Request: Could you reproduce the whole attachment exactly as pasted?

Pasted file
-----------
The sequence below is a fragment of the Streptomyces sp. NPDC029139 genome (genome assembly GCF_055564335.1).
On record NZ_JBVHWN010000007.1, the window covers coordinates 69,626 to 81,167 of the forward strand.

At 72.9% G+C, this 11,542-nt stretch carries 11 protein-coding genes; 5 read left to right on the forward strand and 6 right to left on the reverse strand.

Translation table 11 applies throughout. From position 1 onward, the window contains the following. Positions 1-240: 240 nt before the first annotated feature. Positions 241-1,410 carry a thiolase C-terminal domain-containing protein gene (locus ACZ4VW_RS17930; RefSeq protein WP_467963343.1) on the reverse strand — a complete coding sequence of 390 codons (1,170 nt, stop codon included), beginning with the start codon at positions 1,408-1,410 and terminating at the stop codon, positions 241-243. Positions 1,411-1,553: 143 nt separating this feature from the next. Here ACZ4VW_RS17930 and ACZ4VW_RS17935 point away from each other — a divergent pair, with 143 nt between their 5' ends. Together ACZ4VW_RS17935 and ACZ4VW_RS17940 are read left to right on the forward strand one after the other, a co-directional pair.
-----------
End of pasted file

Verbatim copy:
The sequence below is a fragment of the Streptomyces sp. NPDC029139 genome (genome assembly GCF_055564335.1).
On record NZ_JBVHWN010000007.1, the window covers coordinates 69,626 to 81,167 of the forward strand.

At 72.9% G+C, this 11,542-nt stretch carries 11 protein-coding genes; 5 read left to right on the forward strand and 6 right to left on the reverse strand.

Translation table 11 applies throughout. From position 1 onward, the window contains the following. Positions 1-240: 240 nt before the first annotated feature. Positions 241-1,410 carry a thiolase C-terminal domain-containing protein gene (locus ACZ4VW_RS17930; RefSeq protein WP_467963343.1) on the reverse strand — a complete coding sequence of 390 codons (1,170 nt, stop codon included), beginning with the start codon at positions 1,408-1,410 and terminating at the stop codon, positions 241-243. Positions 1,411-1,553: 143 nt separating this feature from the next. Here ACZ4VW_RS17930 and ACZ4VW_RS17935 point away from each other — a divergent pair, with 143 nt between their 5' ends. Together ACZ4VW_RS17935 and ACZ4VW_RS17940 are read left to right on the forward strand one after the other, a co-directional pair.